Legislature(1995 - 1996)
01/31/1995 08:05 AM STA
* first hearing in first committee of referral
= bill was previously heard/scheduled
= bill was previously heard/scheduled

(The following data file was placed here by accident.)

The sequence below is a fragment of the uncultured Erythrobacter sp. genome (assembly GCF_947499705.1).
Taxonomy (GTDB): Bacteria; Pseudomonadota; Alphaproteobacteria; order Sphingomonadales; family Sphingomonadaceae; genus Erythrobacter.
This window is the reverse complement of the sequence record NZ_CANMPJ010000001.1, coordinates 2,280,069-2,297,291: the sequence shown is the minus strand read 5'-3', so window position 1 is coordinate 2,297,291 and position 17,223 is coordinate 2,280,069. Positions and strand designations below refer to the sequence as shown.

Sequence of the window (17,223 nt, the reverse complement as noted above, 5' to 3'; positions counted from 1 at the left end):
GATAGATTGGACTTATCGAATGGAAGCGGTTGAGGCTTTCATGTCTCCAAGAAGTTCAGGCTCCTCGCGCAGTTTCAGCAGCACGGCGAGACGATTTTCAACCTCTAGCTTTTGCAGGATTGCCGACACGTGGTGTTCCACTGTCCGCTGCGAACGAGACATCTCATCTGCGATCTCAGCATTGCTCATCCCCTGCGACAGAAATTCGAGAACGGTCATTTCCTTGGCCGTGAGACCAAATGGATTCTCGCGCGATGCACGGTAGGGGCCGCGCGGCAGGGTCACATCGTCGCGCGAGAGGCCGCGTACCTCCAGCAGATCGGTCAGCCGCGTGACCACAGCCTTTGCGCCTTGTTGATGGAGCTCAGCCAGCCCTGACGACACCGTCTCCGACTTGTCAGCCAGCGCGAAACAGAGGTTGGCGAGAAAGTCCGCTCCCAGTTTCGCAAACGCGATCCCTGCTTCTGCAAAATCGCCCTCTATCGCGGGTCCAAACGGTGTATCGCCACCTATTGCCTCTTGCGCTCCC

HOUSE STATE AFFAIRS STANDING COMMITTEE January 31, 1995 8:05 a.m. MEMBERS PRESENT Representative Jeannette James, Chair Representative Scott Ogan, Vice Chair Representative Joe Green Representative Ivan Representative Brian Porter Representative Ed Willis Representative Caren Robinson MEMBERS ABSENT None COMMITTEE CALENDAR * HB 74:"An Act relating to the assault of children by adults." PASSED OUT OF COMMITTEE HB 4:"An Act relating to absences from the state for purposes of determining residency under the permanent fund dividend program; and providing for an effective date." PASSED OUT OF COMMITTEE HJR 3:Proposing an amendment to the Constitution of the State of Alaska prohibiting the imposition of state personal income taxation, state ad valorem taxation on real property, or state retail sales taxation without the approval of the voters of the state. PASSED OUT OF COMMITTEE HB 70:"An Act relating to treatment of permanent fund dividends for purposes of determining eligibility for certain benefits; and providing for an effective date." PASSED OUT OF COMMITTEE * HB 81"An Act relating to the preservation of public facilities and to appropriations for annual maintenance and repair, periodic renewal and replacement, and construction of public facilities." HEARD AND HELD (* First public hearing) WITNESS REGISTER REPRESENTATIVE CON BUNDE Alaska State Legislature Capitol Building, Room 108 Juneau, AK 99801 Telephone: 465-4843 POSITION STATEMENT: Sponsored HB 74 REPRESENTATIVE PETE KOTT Alaska State Legislature Capitol Building, Room 432 Juneau, AK 99801 Telephone: 465-3777 POSITION STATEMENT: Sponsored HB 4 TOM ANDERSON, Legislative Aide to Representative Terry Martin Alaska State Legislature Capitol Building, Room 502 Juneau, AK 99801 Telephone: 465-3783 POSITION STATEMENT: Provided Information on HJR 3 ROD MOURANT, Administrative Assistant to Representative Kott Alaska State Legislature Capitol Building, Room 432 Juneau, AK 99801 Telephone 465-3777 POSITION STATEMENT: Discussed information relating to HB 70 ELMER LINDSTROM, Special Assistant Office of the Commissioner Department of Health and Social Services P.O. Box 119691 Juneau, AK 99802-0601 Telephone: 465-3030 POSITION STATEMENT: Provided Information HB 70 CURTIS LOMAS, Welfare Reform Coordinator Division of Public Assistance Department of Health and Social Services P.O. Box 11064 350 Main St., Room 317 Juneau, AK 99811-0640 Telephone: 465-3347 POSITION STATEMENT: Provided Information on AFDC Program JON SHERWOOD, Program Coordinator Office of the Commissioner Division of Medical Assistance Department of Health and Social Service Juneau, AK 99802-0601 Telephone: 465-3355 POSITION STATEMENT: Provided Information on PFD JOHN STEINMANN, Architect Division of Finance and Facilities Department of Education 801 West 10th Street, Suite 200 Juneau, AK 99801 Telephone: 465-2781 POSITION STATEMENT: Provided Information on HB 81 PREVIOUS ACTION BILL: HB 4 SHORT TITLE: PERMANENT FUND DIVIDEND ELIGIBILITY SPONSOR(S): REPRESENTATIVE(S) KOTT JRN-DATE JRN-PG ACTION 01/06/95 21 (H) PREFILE RELEASED 01/16/95 21 (H) READ THE FIRST TIME - REFERRAL(S) 01/16/95 21 (H) STA, JUD, FIN 01/24/95 (H) STA AT 08:00 AM CAPITOL 102 01/24/95 (H) MINUTE(STA) BILL: HB 74 SHORT TITLE: ASSAULT BY ADULTS ON CHILDREN SPONSOR(S): REPRESENTATIVE(S) BUNDE, Green, Toohey, Kubina, JRN-DATE JRN-PG ACTION 01/06/95 40 (H) PREFILE RELEASED 01/16/95 40 (H) READ THE FIRST TIME - REFERRAL(S) 01/16/95 40 (H) STATE AFFAIRS, JUDICIARY, FINANCE 01/20/95 106 (H) COSPONSOR(S): GREEN 01/20/95 106 (H) COSPONSOR(S): TOOHEY 01/23/95 119 (H) COSPONSOR(S): KUBINA 01/25/95 136 (H) COSPONSOR(S): B. DAVIS, ROKEBERG 01/31/95 (H) STA AT 08:00 AM CAPITOL 102 BILL: HJR 3 SHORT TITLE: VOTER APPROVAL FOR NEW TAXES SPONSOR(S): REPRESENTATIVE(S) MARTIN, Rokeberg, Bunde JRN-DATE JRN-PG ACTION 01/06/95 16 (H) PREFILE RELEASED 01/16/95 16 (H) READ THE FIRST TIME - REFERRAL(S) 01/16/95 16 (H) STA, JUD, FIN 01/19/95 86 (H) COSPONSOR(S): BUNDE 01/24/95 (H) STA AT 08:00 AM CAPITOL 102 01/24/95 (H) MINUTE(STA) BILL: HB 70 SHORT TITLE: END PERMANENT FUND DIVIDEND HOLD HARMLESS SPONSOR(S): REPRESENTATIVE(S) KOTT, Green JRN-DATE JRN-PG ACTION 01/06/95 39 (H) PREFILE RELEASED 01/16/95 39 (H) READ THE FIRST TIME - REFERRAL(S) 01/16/95 39 (H) STATE AFFAIRS, JUDICIARY, FINANCE 01/24/95 (H) STA AT 08:00 AM CAPITOL 102 01/24/95 (H) MINUTE(STA) 01/25/95 135 (H) COSPONSOR(S): GREEN BILL: HB 81 SHORT TITLE: PRESERVATION OF PUBLIC FACILITIES SPONSOR(S): REPRESENTATIVE(S) JAMES JRN-DATE JRN-PG ACTION 01/13/95 42 (H) PREFILE RELEASED 01/16/95 42 (H) READ THE FIRST TIME - REFERRAL(S) 01/16/95 42 (H) STATE AFFAIRS, TRANSPORTATION, FINANCE 01/24/95 (H) STA AT 08:00 AM CAPITOL 102 01/24/95 (H) MINUTE(STA) 01/26/95 (H) STA AT 08:00 AM CAPITOL 102 01/26/95 (H) MINUTE(STA) 01/31/95 (H) STA AT 08:00 AM CAPITOL 102 ACTION NARRATIVE TAPE 95-5, SIDE A Number 000 CHAIR JEANNETTE JAMES called the meeting to order at 8:05 a.m. Members present at the call to order were Representative Ogan, Green, Ivan, Porter and Willis. Members absent were Representative Robinson. Chair James stated there was a quorum present. HSTA - 01/31/95 Number 017 HB 74 - ASSAULT BY ADULTS ON CHILDREN CHAIR JAMES recognized Representative Con Bunde, sponsor of HB 74. REPRESENTATIVE CON BUNDE reported that Shaun Jensen who was the impetus of HB 74, and who was schedule to be here, would not be available to testify due to weather conditions. His plane was grounded in Sitka. HB 74 was initiated because of public concern about the attack on this young person, Shaun Jensen, by three adults who could only be charged with a misdemeanor for their crime. Representative Bunde said the bill was intended to fill a gap if adults attack children under the age of ten. Instead of just being charged with a misdemeanor, it will ensure that they can be charged with a felony. This bill allows prosecutorial discretion, where there is an attack on a young person by people over the age of eighteen. Representative Bunde explained a discretionary provision has been included, because sometimes there are minor "fisticuffs" or misunderstandings that do not warrant a felony charge. Some individuals at age 14 look more like 17 years old, so there is some discretion required by the prosecutor. Also, there is public condemnation for people who would willingly and knowingly attack a young person. Number 115 REPRESENTATIVE BUNDE read the written testimony of Julie Jensen Zarr for the record. The following testimony was read as follows: My name is Julie Jensen Zarr and I am here today to ask for your support in passing House Bill 74. The current assault law needs to be updated. On November 11, 1994 at 5:30 a.m. while delivering the Anchorage Daily News my 14 year old nephew, Shaun Jensen, as viciously assaulted by 3 adult men in South Anchorage. Shaun lost 2 permanent teeth, suffered neck trauma and was run over by his own snow machine. The law as it reads now only made misdemeanor charges against these men possible, not a message we want to send to thugs that prey on our young. In 1971, my family moved to Alaska and settled in South Anchorage, it was a great place to grow up. We felt safe and secure walking or horse back riding anywhere. My parents raised three children in Alaska we are now running our businesses and raising our children here. The Anchorage of the 50s, 60s, 70s and 80s did not have drive by shootings, assaults or random senseless acts of violence, the law at that point in time fit, but in 1995 it does not. As crimes change so much, the laws must change to fit the crimes of 1995 and beyond. This event brought to light for me the need to make a difference and try to turn a negative into a positive, teaching my nephew and 2 children of empowerment instead of victimization. A change in this law will show that through hard work and believing in an idea one person can make positive impact on society. The outpouring of support from the people of Anchorage has also had a healing effect on Shaun. Again, I ask for your support in passing House Bill 74. I want to thank the committee for their attention and support. Thank you for taking the time to listen to me today. Number 137 CHAIR JAMES noted, for the record, that Representative Caren Robinson came in during the sponsor's statement. Number 140 REPRESENTATIVE JOE GREEN asked what the charge would be if the same thing happened to adults. He also questioned whether or not the injury to Shaun was done by fists. There was some concern on his part about if the bill was taking this far enough. REPRESENTATIVE BUNDE said that hitting with a fist is not assault with the deadly weapon unless there is bodily harm. So, the same damage to adults would just be a misdemeanor. Representative Bunde said there is a question about the difference between adults and juveniles, and how to determine if a person is adult. Some 16 year olds appear to be older. He said it is a frustration, and the law should be written as "doable" without clogging the system. Number 213 REPRESENTATIVE BRIAN PORTER complimented the sponsor of this legislation for not trying to dig into the criminal statutes and change standards of physical injury. These standards have been with us since 1980 and there is a lot of case law behind them. Trying to tinker in that area because of one situation would be folly; it would lead to a law that would not fit the next situation. What this bill does is present a policy-call on whether the whole category of offense should become a felony. Representative Porter said he thought the bill was the right approach that will satisfy the individual case without disrupting the statutes. He said whenever there is an alleged crime there are two considerations: (1) if a crime has been committed; and (2) then proving it. One is called "criminal law" and one is "criminal evidence." Criminal evidence, having to meet a standard of beyond a reasonable doubt, is where prosecutors and police officers run into problems. That was a problem with this case. The use of a snow machine to run over the child is something most people think should be a felony, yet it had to be proved beyond a reasonable doubt that the machine was intended to be used as a dangerous instrument. If that could not be proved, the charge would be a misdemeanor. Number 258 REPRESENTATIVE GREEN wondered why they made it the age of 16, not 17 or adulthood. He wondered if maybe they should make it anything below 18. REPRESENTATIVE BUNDE reiterated that some 16 year olds are quite physically mature and others aren't, so 16 seems to be the cusp of the change. More 17 and 18 year olds are likely to appear adult than 16 year olds. Number 279 REPRESENTATIVE IVAN IVAN had a question about the language of the bill. He wanted a definition of "reasonably" used on page 2, line 5. It states that the "injury reasonably requires medical treatment." Number 285 REPRESENTATIVE BUNDE answered that a reasonable adult will say whether an injury is serious enough to require medical attention. Number 293 CHAIR JAMES called for a motion. Number 295 REPRESENTATIVE PORTER moved that the committee pass HB 74 out of committee with individual recommendations and attached fiscal notes. There being no objections, it was so ordered. HSTA - 01/31/95 Number 327 HB 4 - PERMANENT FUND DIVIDEND ELIGIBILITY REPRESENTATIVE KOTT brought a proposed committee substitute (CS) to present to the committee, as the committee requested at the last meeting. The CS was CS 9-LS0036-C, dated 1-27-95. He defined the CS changes, as follows: 1.Section 1 redefines allowable absences as eligibility criteria instead of elements of residency. 2.Section 2 moves into a new section, those allowable absences already authorized by statute under AS 43.23.095, the current definition of "state resident." It makes the historical piggy back allowable absences previously in regulation a statutory allowable absence. It is now incorporated in statute. 3.Section 3 deletes the references to absences in the definition of State resident, since absences are defined as eligibility criteria in section one and Section 2 of the bill, so they are trying to conform and remove conflict. Also, Section 3 makes it clear that while absent an individual must maintain at all times an intent to return to the state and remain permanently a resident. 4.Section 4, the Permanent Fund Dividend of certain spouses retroactively reinstates the eligibility of all otherwise eligible individuals accompanying their eligible resident spouses for the years 1992, 1993 and 1994. This will allow the department to pay piggybacking spouses who were originally denied those dividends in 1992 and 1993. 5.Section 5 of HB 70, gives up to 1,317 of the 1994 piggybacking spouses who did not appeal by December 1, 1994 the ability to submit an appeal until September 1, 1995. 6.Section 6 makes Sections 1 and 3 retroactive. The one, effective date January 1995, makes the piggyback allowable absence effective for the 1995 dividend. 7.Section 7 makes the act effective as soon as it is signed by the Governor. Number 402 CHAIR JAMES asked for a motion to accept the CS, 9LS0036-C, as the working document. REPRESENTATIVE CAREN ROBINSON moved to accept CS 9LS0036-C as the working document. Hearing no objection, it was so ordered. Number 418 CHAIR JAMES confirmed that the committee would be working with this CS, 9LS0036-C. There were no other persons wishing to testify so CHAIR JAMES asked for a motion. Number 420 REPRESENTATIVE ROBINSON moved that they pass the CS for HB 4 out of committee with individual recommendations. Hearing no objections, it was so ordered. HSTA - 01/31/95 Number 427 HJR 3 - VOTER APPROVAL FOR NEW TAXES TOM ANDERSON, Legislative Aide to Representative Martin, sponsor of the measure, testified on the two versions of HJR 3, Version C and Version F. Version C would require prior voter approval of any increase in the rate of one or more of those taxes that they are looking at, ad valorem, retail, or income tax. Version F would require voter approval of any changes, increases or decreases in the rate of one or more taxes. CHAIR JAMES said one change is to vote on any increase as well as any implementation of any of these. The other says that any change, whether an increase or decrease, would have to be voted on. She opened it to discussion. Number 460 REPRESENTATIVE SCOTT OGAN said the people probably wouldn't have any argument to decrease taxes so he suggested they adopt Version C. CHAIR JAMES called for a motion and Representative Ogan moved to adopt Version C as the working document. It is number LS0214-C. Hearing no objection, it was so ordered. Number 478 REPRESENTATIVE OGAN expressed his support for the bill. REPRESENTATIVE PORTER said he could not support this bill at this time. He questioned the ability of this bill to frustrate the efforts of the legislature to establish a long range fiscal plan. If this bill were in place the legislature would have to work around it, and it would be difficult. Number 491 CHAIR JAMES said that what they are deciding is whether or not they wish to put forth this issue to the rest of the members of the legislature, and whether they wish this to go to the people. There are some hoops to go through before this would be implemented. This Version C of HJR 3 would need two-thirds vote on the floor of the House and Senate, then the bill would have to go to the vote of the people, and it would have to pass by a majority vote. Number 500 REPRESENTATIVE OGAN said that he polled the people in his district and that at least eight and a half to nine out of ten people spoke in favor of having the right to vote on taxes. REPRESENTATIVE OGAN moved to pass the resolution out of committee with individual recommendations. Number 515 There being objections, CHAIR JAMES called for a roll call vote. Representatives Green, Ivan, Willis, Ogan and James voted in favor of moving HB 4 out of committee. Representatives Porter and Robinson voted against the bill. The bill passed with individual recommendations. HSTA - 01/31/95 Number 535 HB 70 - PERMANENT FUND DIVIDEND HOLD HARMLESS ROD MOURANT, Administrative Assistant to Representative Kott, sponsor of the bill, said there would be new items in their bill packet, including a revised fiscal note from the Permanent Fund Division, and a series of fiscal notes from the Department of Health and Social Services, demonstrating the financial savings and expenses to the various programs that are affected by this legislation. There is also a letter from Hope Cottages expressing concern about HB 70 and its effects on their program. Number 562 REPRESENTATIVE PETE KOTT stated that he did not have anything more to add. However, he would answer questions. REPRESENTATIVE GREEN wanted assurance that if the bill passed, it would not cause people to lose their benefits. He said the Department of Health and Social Services had said that individuals would not lose their benefits, because they were the administrators of the program, but that some people questioned if that was true. Number 600 ELMER LINDSTROM, Special Assistant to Commissioner Perdue, Department of Health and Social Services, testified that the department is opposed to the bill. He asserted that although there is a net saving if thinking in terms of total funds, there is a net cost to the state, in terms of general funds. Number 605 CHAIR JAMES asserted that we have a tax on everyone in the state for this hold harmless amount. It is never appropriated in the budget, because it is part of the statute, yet Alaska residents are paying close to $23 million to $24 million in additional benefits that would not have to be paid if we did not have the hold harmless provision. This should be included in the budget appropriations' process. Number 622 MR. LINDSTROM said that all the funds, PFD, the various public assistance programs, and the hold harmless, are included in the operating budget on an annual basis. The confusion is the funding source. He said that they dont often talk about that during the budget deliberation because, again, the hold harmless funds are not general funds, they are earnings of the permanent fund. They are real dollars, and they are appropriated through the regular operating process. The information about the reductions from the PFD check is included on the PFD check stub. Number 656 CHAIR JAMES said people are distressed that money comes out of their PFD checks. The issue is that this is a tax, any time the state takes money from income, it is a tax. She suggested that we take the funds from the general fund. Number 661 REPRESENTATIVE ROBINSON asked what the savings would be to the individual, and what the increased amount would be to the general fund. CHAIR JAMES asked if the expense would be the same or less if these funds were taken from the general fund instead of from the PFD fund since it would only be a different funding source. MR. LINDSTROM said the expense would be the same. There would be an increase of $20 million in the general fund costs, however, if the legislature were to take that approach. He said that if the decision were made to fund the hold harmless out of the general fund it would not require a piece of legislation. It would be a budget decision made by the finance committees. Legislation would not be required to accomplish a funding source switch. TAPE 95-5, SIDE B Number 001 MR. CURTIS LOMAS, Welfare Reform Coordinator, Department of Public Assistance, Department of Health and Social Services gave information on the expenditures on the various relief programs. About $1,050,000 would be the increased expenditures of the general relief program; $330,000 would be part of the increased expenditures in the Medicaid Program; and $472,000 would be the increased expenditures in Public Assistance administration. Number 016 REPRESENTATIVE ROBINSON brought up the debate and the letter from Hope Cottage that disputes what the Mr. Lomas had said the other day that people would not lose their medical benefits. They believe that in cases of nursing homes, and others, that they would lose their benefits. Number 025 JON SHERWOOD, Program Coordinator, Division of Medical Assistance, Department of Health and Social Services, reported that the receipt of the Permanent Fund Dividend (PFD) would not disqualify someone for Medicaid in the month of receipt. If they retained the dividend, they would become ineligible because they would be what they call "over resource" in future months. Some people were placed on the Hold Harmless Program, and about 75 percent of the spending in the Medicaid Hold Harmless Program is for facilities, hospitals and nursing homes. They don't know the reasons why people chose to retain that money, but Mr. Sherwood said they are pretty sick people, so spending their PFD may not be their first priority. There are situations where Medicaid allows up to three months of coverage retroactively. If they are looking at retroactive cases some people will be disqualified, because of the receipt of a permanent fund dividend check in a prior month. REPRESENTATIVE ROBINSON asked what would happen to someone in a nursing home if they were dying and received the dividend and were suddenly ineligible. She asked if they would be kicked out. If they did not have money to continue to be in the facility, she asked what would happen to them. MR. SHERWOOD said he wasn't aware of a case where anyone was kicked out in a situation like that. Generally, the social workers at the nursing home would work with the family to try to get the money spent as soon as possible. If there was a period of ineligibility that would become a debt that the client had to pay the nursing home. If the client couldn't pay the debt, it would be a "bad debt" to the facility. Medicaid also allows provisions for people to use their income, when they are in a nursing home, to pay uncovered medical expenses such as expenses they haven't covered. If someone had some income coming in later months, they could pay off the debt using that income. REPRESENTATIVE ROBINSON asked who is responsible for the bad debt if the client or family doesn't have money to pay it. MR. SHERWOOD said that he thought the bad debt does not go into the rate they pay nursing homes, but he wasn't certain. Number 100 REPRESENTATIVE PORTER commented that it is not a problem of accepting the permanent fund dividend, but retaining it. MR. SHERWOOD said that is the case; there are a few exceptions but that is the rule. REPRESENTATIVE PORTER said it puts a person in the unusual situation of having to spend their money to get more. MR. SHERWOOD said he is in situations where he encourages people to plan spending their PFD to pay some uncovered medical expenses. CHAIR JAMES asked if there were any other questions of the people from the Division of Public Assistance. Number 120 REPRESENTATIVE SCOTT OGAN asked if people on public assistance spend their money on medical expenses, they would lose their PFD. MR. SHERWOOD said if they spend it in the month they receive it, in most cases it won't effect their Medicaid eligibility. Number 150 REPRESENTATIVE IVAN said he is not familiar with the welfare program and he asked what the average length of time is that a family is on public assistance if they got on AFDC or Medicaid or some sort of Public Assistance. Number 173 MR. CURTIS LOMIS said it is hard to say. The data they have indicates that most families remain on public assistance for less than two years. He did not have detailed length of participation data to provide specific information on that. REPRESENTATIVE IVAN brought up how different Alaska is from other states. It is equivalent to five states. It is very diverse and different circumstances occur if you compare one family in an urban setting versus a rural setting. He said he would need more information on the impact of this bill on the different constituencies before he could consider supporting such legislation as this. Number 195 MR. LOMIS presented a legislative research report, prepared last year, for purposes of analysis for a different piece of legislation. It is research request 94-94.172, and what it has is a breakdown of public assistance benefits by community for the month of October, 1993. This report is being updated by Legislative Research with October, 1994, information. He referred the committee to this document for analysis. The numbers are very representative. REPRESENTATIVE JOE GREEN asked if they must spend the PFD in the same month or same year to avoid the problem. Number 227 MR. LOMAS said they have to spend the PFD check in the same month it is received. The PFD money is considered as income for that month. If it is retained in the next month it is a resource, so then it might put the recipient over the resource line. Number 214 REPRESENTATIVE ROBINSON spoke about the lengths of time people are on public assistance, and about the people who come to Alaska from the Lower 48 states. There is a strong impact of other people coming in to get our benefits. She wondered if this would be part of the research they are doing. CURTIS LOMAS said the question has come up repeatedly over the last several years and the department did some research about three years ago. They questioned applicants who had been in the state less than a year about their reasons for coming to Alaska. They come for reasons like anyone else, they are looking for jobs. There is also a prevailing perception that Alaska is wealthy and it brings people here. CHAIR JAMES recalled hearing about people moving into the state specifically because they had a disabled person in the family and medical benefits and treatments for disabled people are better here than in other states. She asked Mr. Lomas to respond to that issue. Number 276 CURTIS LOMAS confirmed that the benefit levels in Alaska are higher than other states, although we are not higher in disability programs. The department's research does not bear out that benefits are a major factor when people from other states decide to come to Alaska. Number 290 REPRESENTATIVE CAREN ROBINSON wanted to know how much higher our payments are, and if that is because our cost of doing business here is higher. She wondered if the reason is that medical costs are higher and housing is higher; we are not so much higher compared to the kind of service they can get in the Lower 48. MR. LOMAS said that when the department has compared the AFDC rates in our state to that of other states, speaking in terms of the cost of living in Alaska, Alaska comes close to the top six states as a percentage of the poverty guide line. As generous as Alaska is, it is not considered remarkable compared to other states. Number 308 MR. SHERWOOD said people with disabilities may be intrigued by the levels of benefit payments in Alaska compared to other states, yet they lose interest in coming to Alaska when he explains the cost of rent in Alaska, or the lack of availability of some kinds of services that disabled people need in many communities. REPRESENTATIVE KOTT returned to give a closing statement on HB 70. There was concern about how it would effect Child Support and Enforcement Division (CSED) individuals. Since the last meeting, he spoke with them and determined that there would not be any pragmatic impact. Also, he had a preliminary zero fiscal note, so there is absolutely no impact on CSED. REPRESENTATIVE KOTT said there may not be statutory requirements to change the funding source; however, there would be statutory requirements to eliminate or delete from statute the hold harmless provisions, as well as the notification to the public, which is currently required. There will be some kind of statutory requirement. Also, there may be some start up costs in the program. The bill has a Judiciary and Finance referral. There is a mechanism to transfer people on and off of programs, namely, automation, and he believes some kind of program can be constructed to offer ease of transfer and to reduce bureaucratic costs. Number 385 REPRESENTATIVE KOTT said he spoke to Jan Hansen who said many people have come here because of Alaska's public assistant programs. Ten percent of Alaskan people are receiving some type of public assistance, one out of ten people. As stated before, the majority of people on public assistance stay on the program less than two years. Judging from the information Representative Kott has, this is a slim majority, Over 40 percent stay on the program longer than two years. The fiscal note is based on the theory that everyone currently on the Hold Harmless Program will accept the PFD check. Representative Kott thinks that, in the final analysis, people on public assistance will opt to stay on public assistance program and not receive the PFD check. Number 403 REPRESENTATIVE IVAN spoke of his concern to have slow welfare reform and said he respects the efforts and the intent of this legislation. CHAIR JAMES made a comment that many of the problems result from federal regulations. We are in a transition period, where in Washington D.C., they are currently working on what to do and how they will address welfare. Some federal changes might give us more control over how we handle public assistance. Number 442 REPRESENTATIVE BRIAN PORTER does not see this legislation as a step that would frustrate the attempt at welfare reform. He doesn't think it will adversely affect anyone, since there are mechanisms in place for those who have a dire need. Number 460 REPRESENTATIVE KOTT stated they are trying to work toward a mind set of being more self-sufficient. Number 485 REPRESENTATIVE ROBINSON voiced her objections. She totally disagreed with the testimony. She said that passing this bill would hurt the most needy people in our state, seniors, disabled, the poor and sickest. She believe they are spending the PFD frivolously. The permanent fund is part of their wealth that they deserve to receive. She said she will be voting against this bill. Number 526 CHAIR JAMES commented that there are the working poor also who are not on public assistance. Each one of them is paying about $41 of their permanent fund dividend check to keep these other people going. Number 539 REPRESENTATIVE BRIAN PORTER moved that the committee pass HB 70 from the House State Affairs Committee, with attached fiscal notes and individual recommendations. Number 540 REPRESENTATIVE ROBINSON objected. REPRESENTATIVE ED WILLIS testified that he will not support the bill. The intent of this bill was that money be put away for all generations of Alaskans. All Alaskans deserve its bounty. He believes that those of us who can work must help the people who cannot help themselves, and he will not support this bill until he knows precisely what impact this bill would have. As it is, everyone is only guessing, so for that reason he will have to vote "No." CHAIR JAMES said that the motion before the committee was whether or not to move this bill out of committee with individual recommendations. She asked the secretary to call the roll. Number 590 Representatives Ivan, Robinson and Willis voted against moving HB 70. Representatives Porter, Ogan, Green and James voted in favor of moving the bill with individual recommendations. The motion passed and HB 70 was moved out of committee. The committee took a brief break. CHAIR JAMES called the meeting back to order at 9:35 a.m. HSTA - 01/31/95 Number 622 HB 81 - PRESERVATION OF PUBLIC FACILITIES CHAIR JAMES announced that she would roll HB 81 over to the next meeting. She also said that on February 17, 1995, is an annual meeting regarding public facilities management, which she will be attending. CHAIR JAMES read the Sponsor Statement, updated 1-9-95, for the record: The State of Alaska has 2.3 billion dollars invested in 1,717 public buildings. There is currently a gigantic deferred maintenance backlog (Deferred Maintenance list, prepared by the Alaska State Facilities Administrators. February 1993, attached as exhibit #10) for these public buildings, this is a public disgrace, our buildings are falling down around us Statewide. No new construction should be undertaken until we have repaired and maintained our current facilities to an acceptable condition. It is senseless to keep building new facilities while our current buildings deteriorate from a maintenance need to a replacement need. This bill requires: 1. All deferred maintenance is to be performed over a 15 year period on all public buildings for a total appropriation as extrapolated from the fiscal note of $251,400,000.00 ($113,985,800.00 in the first 6 years) in capital replacement costs, the sum of the dollars needed is astonishing. The fiscal note for FY 95 building operation is $61,102,700.00 and continues annually forever, adjusted for inflation at an annual rate of 3.5 percent. The operating budget has been underfunded for a long time and is the reason the deferred maintenance exists. 2. All new buildings built after #1 is complete will need to be funded by a formula program to guarantee that the new buildings will be properly maintained. The continuing problem of assuring the money appropriated for maintenance goes to the maintenance is one that we must examine and incorporate into this bill through the amendment process. Public facilities have been underfunded for many years, it is sheer folly to expect our buildings to fix themselves, and to continue to ignore this crushing need is totally irresponsible. The Department of Transportation and Public Facilities is the agency I will charge with this task of repairing and replacing our public facilities including University of Alaska facilities. CHAIR JAMES said that in the analysis of the bill, all deferred maintenance on state buildings would take place over a 15 year period. All new buildings would be constructed after all deferred maintenance is completed. New construction will be funded by a formula program to guarantee that they will be properly maintained. TAPE 95-6, SIDE A CHAIR JAMES said there are horror stories about maintenance problems. The state needs operating expenses to avoid these capital expenses. Number 016 REPRESENTATIVE WILLIS concurred. He served on Military and Veterans Affairs budget subcommittee last year and found that they let maintenance slip. A preventative maintenance program could take care of problems in the first instance and cost considerably less than the repairs. Number 050 REPRESENTATIVE ROBINSON spoke in favor of the bill, saying she thought it was a good direction for the legislature to move toward. She asked how the priorities would be set out and if it would be similar to the school districts are doing now. Number 108 CHAIR JAMES said there would be an analysis by those people who are supposed to evaluate what is the most needed. The maintenance would be brought current over a fifteen year period. Meanwhile, we would be taking a life-cost basis and in the operating budget we would be funding what that is, so we could do the keeping up while catching up. REPRESENTATIVE ROBINSON asked if they would repeal the way they are handling maintenance and programs for the school districts now. CHAIR JAMES answered that there is a dispute as to whether or not the school districts are doing fine the way they are. They are doing fine with new buildings, but there is an extensive amount of deferred maintenance at this point too. REPRESENTATIVE ROBINSON brought up a Juneau school as a follow-up to that. The high school is in need of a new roof. Last year, they are number 7 on the priority list, and this year they are back down to 47. She was curious about how this would work, because at the school district level it seems they are in this spinning wheel. One day they are at four and next year at seven. When thinking about public facilities, which are grantees through the Division of Family Youth Services and through the Department of Public Safety, she wondered if they had considered including these into the program. CHAIR JAMES answered, "yes," and then recalled the Fairbanks Resource Center, which is a grantee of the state. They are pleading with the state for money to build their own building to avoid paying the outrageous rent they are paying; then the State could use their operating funds for the purpose that they are intended. However, Chair James pointed out that it does not work that way. It costs nearly as much to own a building as it does to rent one. This is a myth that many people hold to, but normally, the cost of maintenance is included in the rent they pay. There are advantages to owning a building, but it does not necessary save money. Number 132 REPRESENTATIVE OGAN said that CHAIR JAMES' statement was somewhat accurate, but he would have to debate with her some on it. When moving into a new building, maintenance would be less. When you rent a building the amortization costs are factored in as well as maintenance. In short term, they would have more money, but in long term, it might cost more. CHAIR JAMES said that there is a life cost basis for determining how much should be used for maintenance each year. If money is put aside on a life cost basis we would have the money when needed for maintenance. Number 158 REPRESENTATIVE PORTER wondered what can be done to maintain an account for maintenance. The legislature changes every two years and the philosophy of funding also changes. Number 175 CHAIR JAMES asserted that the legislature cannot be forced to appropriate funds for anything. It is up to the legislature to do that, and every two years they are free to budget what they want. However, the public is greatly distressed with the deferred maintenance on our public facilities. If there was a provision in the statutes to allow for a formula driven amount to apply to maintenance, the general public would not allow the legislature to turn away from the issue. REPRESENTATIVE ROBINSON inserted that the legislature would need a proposal to consider. Number 200 JOHN STEINMANN, Architect, Division of Finance, Department of Education (DOE), testified in favor of this bill. The Department of Education is an advocate of maintenance, and there are presently 163 Rural Education Administrative Areas (REAA) and 360 city borough sites. CHAIR JAMES asked about a life-cost amount calculated in the amount to do maintenance and repairs. MR. STEINMANN said the DOE advocates a plan to work on a long term life cycle basis. Number 247 REPRESENTATIVE GREEN mentioned there was money in the budget for maintenance, but it was appropriated to do other things. He was concerned that this situation might happen again. MR. STEINMANN wasn't prepared to answer that. CHAIR JAMES rolled the bill over to the next meeting on Thursday, February 2, 1995. ADJOURNMENT There being no further business to come before the State Affairs Committee, CHAIR JAMES adjourned the meeting at 10:25 a.m.